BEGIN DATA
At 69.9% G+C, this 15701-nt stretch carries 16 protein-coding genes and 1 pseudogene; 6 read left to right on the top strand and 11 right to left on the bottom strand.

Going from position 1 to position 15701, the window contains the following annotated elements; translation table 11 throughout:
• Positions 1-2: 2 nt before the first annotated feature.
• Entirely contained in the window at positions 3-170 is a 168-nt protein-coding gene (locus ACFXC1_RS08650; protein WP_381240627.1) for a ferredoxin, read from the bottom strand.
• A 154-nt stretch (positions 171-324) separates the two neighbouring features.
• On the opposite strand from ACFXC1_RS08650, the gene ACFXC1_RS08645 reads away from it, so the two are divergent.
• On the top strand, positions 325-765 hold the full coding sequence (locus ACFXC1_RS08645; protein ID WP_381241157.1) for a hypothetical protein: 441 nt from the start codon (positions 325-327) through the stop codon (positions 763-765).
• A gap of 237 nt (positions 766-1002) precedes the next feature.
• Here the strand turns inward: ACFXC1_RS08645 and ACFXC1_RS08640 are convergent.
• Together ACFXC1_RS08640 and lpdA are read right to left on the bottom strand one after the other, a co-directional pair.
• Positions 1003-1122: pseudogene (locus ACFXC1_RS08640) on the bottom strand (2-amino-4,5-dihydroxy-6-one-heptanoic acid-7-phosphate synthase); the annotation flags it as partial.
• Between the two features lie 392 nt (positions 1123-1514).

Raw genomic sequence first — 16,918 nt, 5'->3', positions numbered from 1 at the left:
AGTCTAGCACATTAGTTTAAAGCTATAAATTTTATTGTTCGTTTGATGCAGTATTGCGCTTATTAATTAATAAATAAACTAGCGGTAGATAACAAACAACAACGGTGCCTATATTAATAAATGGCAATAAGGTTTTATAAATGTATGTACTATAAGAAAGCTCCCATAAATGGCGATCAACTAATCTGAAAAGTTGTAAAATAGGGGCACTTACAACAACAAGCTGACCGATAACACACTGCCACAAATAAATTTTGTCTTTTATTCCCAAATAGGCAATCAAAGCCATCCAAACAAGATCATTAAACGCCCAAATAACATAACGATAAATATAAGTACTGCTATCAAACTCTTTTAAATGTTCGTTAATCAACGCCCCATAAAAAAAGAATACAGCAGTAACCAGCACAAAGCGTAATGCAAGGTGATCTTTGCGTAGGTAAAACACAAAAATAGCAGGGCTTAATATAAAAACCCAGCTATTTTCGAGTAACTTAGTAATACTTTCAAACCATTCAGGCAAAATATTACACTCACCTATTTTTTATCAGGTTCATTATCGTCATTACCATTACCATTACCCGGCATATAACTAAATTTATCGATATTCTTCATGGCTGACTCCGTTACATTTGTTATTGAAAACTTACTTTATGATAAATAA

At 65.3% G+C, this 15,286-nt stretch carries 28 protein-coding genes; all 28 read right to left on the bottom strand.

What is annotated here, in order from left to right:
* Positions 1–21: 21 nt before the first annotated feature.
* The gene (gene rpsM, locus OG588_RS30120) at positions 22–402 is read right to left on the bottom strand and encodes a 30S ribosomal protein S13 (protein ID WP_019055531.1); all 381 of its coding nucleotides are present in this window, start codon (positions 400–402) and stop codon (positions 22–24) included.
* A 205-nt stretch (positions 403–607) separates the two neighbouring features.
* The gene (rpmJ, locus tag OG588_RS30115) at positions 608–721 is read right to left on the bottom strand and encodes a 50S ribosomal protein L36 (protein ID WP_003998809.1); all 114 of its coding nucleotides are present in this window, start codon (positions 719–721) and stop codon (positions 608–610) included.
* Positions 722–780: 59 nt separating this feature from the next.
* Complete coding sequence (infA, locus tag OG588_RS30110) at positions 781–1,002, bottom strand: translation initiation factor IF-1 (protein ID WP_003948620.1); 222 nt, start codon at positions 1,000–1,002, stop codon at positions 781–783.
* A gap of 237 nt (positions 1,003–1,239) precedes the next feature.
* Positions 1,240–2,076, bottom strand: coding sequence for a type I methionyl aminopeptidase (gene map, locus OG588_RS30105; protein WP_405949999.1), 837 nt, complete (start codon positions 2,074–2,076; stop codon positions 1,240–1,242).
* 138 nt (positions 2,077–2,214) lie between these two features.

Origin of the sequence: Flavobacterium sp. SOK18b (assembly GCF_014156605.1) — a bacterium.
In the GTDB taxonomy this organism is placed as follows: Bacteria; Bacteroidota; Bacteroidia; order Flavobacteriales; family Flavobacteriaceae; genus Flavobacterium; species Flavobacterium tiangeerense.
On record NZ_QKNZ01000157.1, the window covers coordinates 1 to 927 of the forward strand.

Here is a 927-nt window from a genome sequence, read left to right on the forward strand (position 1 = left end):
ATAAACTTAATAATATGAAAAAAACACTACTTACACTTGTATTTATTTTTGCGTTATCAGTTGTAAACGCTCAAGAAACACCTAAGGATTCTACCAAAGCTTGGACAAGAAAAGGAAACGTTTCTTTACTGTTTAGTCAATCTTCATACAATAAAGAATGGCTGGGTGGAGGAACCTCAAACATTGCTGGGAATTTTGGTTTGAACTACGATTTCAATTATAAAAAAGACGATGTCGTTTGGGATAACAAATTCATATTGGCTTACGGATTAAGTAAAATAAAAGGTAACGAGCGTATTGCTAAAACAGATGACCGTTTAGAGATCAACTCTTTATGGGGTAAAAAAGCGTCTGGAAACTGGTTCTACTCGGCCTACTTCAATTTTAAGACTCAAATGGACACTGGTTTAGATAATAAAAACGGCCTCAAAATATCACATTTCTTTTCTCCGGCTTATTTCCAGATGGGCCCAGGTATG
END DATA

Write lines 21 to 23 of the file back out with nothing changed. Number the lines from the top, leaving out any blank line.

* Positions 722–780: 59 nt separating this feature from the next.
* Complete coding sequence (infA, locus tag OG588_RS30110) at positions 781–1,002, bottom strand: translation initiation factor IF-1 (protein ID WP_003948620.1); 222 nt, start codon at positions 1,000–1,002, stop codon at positions 781–783.
* A gap of 237 nt (positions 1,003–1,239) precedes the next feature.